I was sorry for not being black enough for my black friends: talking "like a white girl," not knowing what movies they were referring to, not knowing how to dance/rap/run fast enough to fit all the "real" black girl molds. For some, I wasn't "hood" enough. "Sorry," I'd say. For some I wasn't light-skinned enough. "Sorry," I'd say. For some I hadn't seen enough classic black movies or worn enough black clothing labels. "Sorry, sorry, sorry." The refrain played on repeat.

What was I so sorry for?

The short answer: I was sorry for inconveniencing their molds.

I wanted to navigate all of their worlds as a "token" or "Oreo" without too much disturbance. I wanted to convince myself that I was both being myself AND genuinely liked for the smaller version of myself I was being. So, with all of my emotional intelligence, if I thought someone would have a wrong/stereotypical/unfavorable/threatening/punitive perspective of who I was -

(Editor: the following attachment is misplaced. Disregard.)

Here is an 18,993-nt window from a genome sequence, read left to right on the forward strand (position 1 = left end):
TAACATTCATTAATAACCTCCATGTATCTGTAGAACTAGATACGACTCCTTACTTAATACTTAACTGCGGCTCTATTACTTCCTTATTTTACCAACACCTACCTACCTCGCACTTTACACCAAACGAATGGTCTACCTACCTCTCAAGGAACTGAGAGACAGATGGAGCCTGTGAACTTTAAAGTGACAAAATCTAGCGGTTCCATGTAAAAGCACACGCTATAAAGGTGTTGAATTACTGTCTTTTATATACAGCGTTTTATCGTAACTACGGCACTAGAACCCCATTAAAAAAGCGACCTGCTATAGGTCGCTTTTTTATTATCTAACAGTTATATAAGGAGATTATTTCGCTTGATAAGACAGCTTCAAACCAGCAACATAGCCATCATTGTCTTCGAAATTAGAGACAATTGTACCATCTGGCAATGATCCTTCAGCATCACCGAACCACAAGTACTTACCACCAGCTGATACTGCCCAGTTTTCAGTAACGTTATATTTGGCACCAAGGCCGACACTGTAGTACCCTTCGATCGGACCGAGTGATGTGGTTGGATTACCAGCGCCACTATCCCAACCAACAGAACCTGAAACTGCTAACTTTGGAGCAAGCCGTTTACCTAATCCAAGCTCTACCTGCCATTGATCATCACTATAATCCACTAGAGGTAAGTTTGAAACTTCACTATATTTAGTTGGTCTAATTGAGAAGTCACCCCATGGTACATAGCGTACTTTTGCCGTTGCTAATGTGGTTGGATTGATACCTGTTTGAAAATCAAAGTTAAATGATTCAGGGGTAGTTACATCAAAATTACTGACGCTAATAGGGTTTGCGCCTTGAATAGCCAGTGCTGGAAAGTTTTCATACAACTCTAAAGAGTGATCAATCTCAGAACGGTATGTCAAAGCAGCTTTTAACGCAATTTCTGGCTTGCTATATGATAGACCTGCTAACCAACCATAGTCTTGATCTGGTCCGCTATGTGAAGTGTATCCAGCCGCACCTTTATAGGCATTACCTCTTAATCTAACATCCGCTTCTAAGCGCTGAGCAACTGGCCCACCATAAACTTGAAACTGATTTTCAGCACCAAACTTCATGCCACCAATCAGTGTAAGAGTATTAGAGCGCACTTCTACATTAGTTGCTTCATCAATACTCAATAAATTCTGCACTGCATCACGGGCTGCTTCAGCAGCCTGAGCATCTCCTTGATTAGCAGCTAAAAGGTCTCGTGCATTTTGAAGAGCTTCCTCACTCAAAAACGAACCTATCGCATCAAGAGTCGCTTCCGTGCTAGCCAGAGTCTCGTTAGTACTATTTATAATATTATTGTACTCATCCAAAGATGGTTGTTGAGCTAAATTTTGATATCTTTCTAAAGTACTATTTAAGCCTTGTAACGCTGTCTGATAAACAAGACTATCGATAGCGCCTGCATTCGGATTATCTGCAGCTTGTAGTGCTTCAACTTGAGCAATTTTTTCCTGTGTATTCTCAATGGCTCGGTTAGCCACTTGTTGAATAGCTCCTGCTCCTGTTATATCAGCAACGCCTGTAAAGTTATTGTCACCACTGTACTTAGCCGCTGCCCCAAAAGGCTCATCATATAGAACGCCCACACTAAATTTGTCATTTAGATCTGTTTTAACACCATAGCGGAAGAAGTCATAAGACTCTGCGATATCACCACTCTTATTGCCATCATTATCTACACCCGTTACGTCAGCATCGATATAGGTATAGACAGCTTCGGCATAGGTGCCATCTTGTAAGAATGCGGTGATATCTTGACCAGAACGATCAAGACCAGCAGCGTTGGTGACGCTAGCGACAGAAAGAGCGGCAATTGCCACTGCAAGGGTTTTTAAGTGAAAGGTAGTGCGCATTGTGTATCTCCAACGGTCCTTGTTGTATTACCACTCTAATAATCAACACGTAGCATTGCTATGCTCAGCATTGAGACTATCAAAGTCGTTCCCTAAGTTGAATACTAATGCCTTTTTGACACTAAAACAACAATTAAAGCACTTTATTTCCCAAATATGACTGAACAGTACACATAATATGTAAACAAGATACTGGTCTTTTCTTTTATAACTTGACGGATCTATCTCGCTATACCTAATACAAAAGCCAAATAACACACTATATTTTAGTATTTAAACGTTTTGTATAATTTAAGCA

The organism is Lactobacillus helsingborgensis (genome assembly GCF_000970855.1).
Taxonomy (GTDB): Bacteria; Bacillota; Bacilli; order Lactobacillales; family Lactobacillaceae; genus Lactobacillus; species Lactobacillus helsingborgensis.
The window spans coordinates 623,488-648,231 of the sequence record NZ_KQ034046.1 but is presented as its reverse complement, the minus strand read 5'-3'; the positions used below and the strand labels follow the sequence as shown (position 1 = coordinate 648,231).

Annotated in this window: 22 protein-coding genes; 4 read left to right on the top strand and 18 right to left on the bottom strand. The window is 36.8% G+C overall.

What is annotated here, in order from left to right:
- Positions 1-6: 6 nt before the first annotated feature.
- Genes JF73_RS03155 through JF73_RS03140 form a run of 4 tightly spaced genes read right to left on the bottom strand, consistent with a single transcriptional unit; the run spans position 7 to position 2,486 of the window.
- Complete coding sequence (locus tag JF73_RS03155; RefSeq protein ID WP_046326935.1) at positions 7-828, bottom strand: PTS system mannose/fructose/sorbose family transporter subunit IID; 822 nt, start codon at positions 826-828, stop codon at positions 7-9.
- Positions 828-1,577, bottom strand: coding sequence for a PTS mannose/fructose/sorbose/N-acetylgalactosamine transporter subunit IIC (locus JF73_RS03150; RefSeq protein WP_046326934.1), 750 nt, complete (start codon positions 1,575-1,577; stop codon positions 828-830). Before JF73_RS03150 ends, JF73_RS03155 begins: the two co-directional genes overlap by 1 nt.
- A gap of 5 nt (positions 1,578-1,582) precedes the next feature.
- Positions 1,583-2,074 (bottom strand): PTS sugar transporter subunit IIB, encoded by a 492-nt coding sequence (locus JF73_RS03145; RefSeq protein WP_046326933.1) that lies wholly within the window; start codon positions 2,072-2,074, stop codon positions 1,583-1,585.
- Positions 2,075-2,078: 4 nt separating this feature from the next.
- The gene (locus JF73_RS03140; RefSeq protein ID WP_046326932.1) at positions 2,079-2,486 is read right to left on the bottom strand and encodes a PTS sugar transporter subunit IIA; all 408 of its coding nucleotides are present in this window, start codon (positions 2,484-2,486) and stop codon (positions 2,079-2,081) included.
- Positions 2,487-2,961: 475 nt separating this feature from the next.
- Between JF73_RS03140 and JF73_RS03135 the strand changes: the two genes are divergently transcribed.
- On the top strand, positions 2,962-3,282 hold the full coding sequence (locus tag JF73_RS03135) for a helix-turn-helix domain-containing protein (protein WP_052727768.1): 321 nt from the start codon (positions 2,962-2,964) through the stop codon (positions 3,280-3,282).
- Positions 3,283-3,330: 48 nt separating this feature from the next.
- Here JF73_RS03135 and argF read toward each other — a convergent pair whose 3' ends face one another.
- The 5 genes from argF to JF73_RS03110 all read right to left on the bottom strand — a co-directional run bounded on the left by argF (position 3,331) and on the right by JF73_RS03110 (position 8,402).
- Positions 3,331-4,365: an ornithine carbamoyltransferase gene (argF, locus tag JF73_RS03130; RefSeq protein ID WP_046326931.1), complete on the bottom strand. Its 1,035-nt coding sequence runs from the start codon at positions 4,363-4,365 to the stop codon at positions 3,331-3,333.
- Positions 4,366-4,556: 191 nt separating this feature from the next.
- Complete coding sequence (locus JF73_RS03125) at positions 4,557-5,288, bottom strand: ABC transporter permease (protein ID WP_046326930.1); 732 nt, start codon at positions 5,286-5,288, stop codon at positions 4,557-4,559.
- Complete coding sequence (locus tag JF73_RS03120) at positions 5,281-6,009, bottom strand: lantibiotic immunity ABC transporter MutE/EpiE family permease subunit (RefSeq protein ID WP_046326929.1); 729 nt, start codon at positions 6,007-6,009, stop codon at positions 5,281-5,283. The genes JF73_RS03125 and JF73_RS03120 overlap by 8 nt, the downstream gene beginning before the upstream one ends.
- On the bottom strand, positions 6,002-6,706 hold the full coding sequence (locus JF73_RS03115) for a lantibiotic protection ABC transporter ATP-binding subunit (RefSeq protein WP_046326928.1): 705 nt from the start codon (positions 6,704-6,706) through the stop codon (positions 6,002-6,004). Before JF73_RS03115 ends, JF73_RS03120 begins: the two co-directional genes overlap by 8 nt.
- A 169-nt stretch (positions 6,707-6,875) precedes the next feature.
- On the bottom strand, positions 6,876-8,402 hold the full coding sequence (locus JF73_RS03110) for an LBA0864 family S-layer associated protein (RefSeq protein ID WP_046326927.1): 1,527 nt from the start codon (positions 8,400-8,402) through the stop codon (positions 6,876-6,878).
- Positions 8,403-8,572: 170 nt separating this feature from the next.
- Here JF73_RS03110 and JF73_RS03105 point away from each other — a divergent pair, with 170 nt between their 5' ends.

I was sorry.

The sorries followed me into church. I first started attending my current church - where I now work - as a 22-year-old young professional. It was very white. I was very not. And so I found my way into social settings making slight adjustments along the way to prove that I was not threatening to anyone, cool enough to be a valuable token. I knew how to do this. And it worked. Most people were comfortable. 

Except for me. 

So I "sorried" around, apologizing for having an opinion or pushing back or asserting myself. I was sorry for being emotionally unavailable or too emotional or a mom or a daughter or for having a creative thought. I was so, so sorry.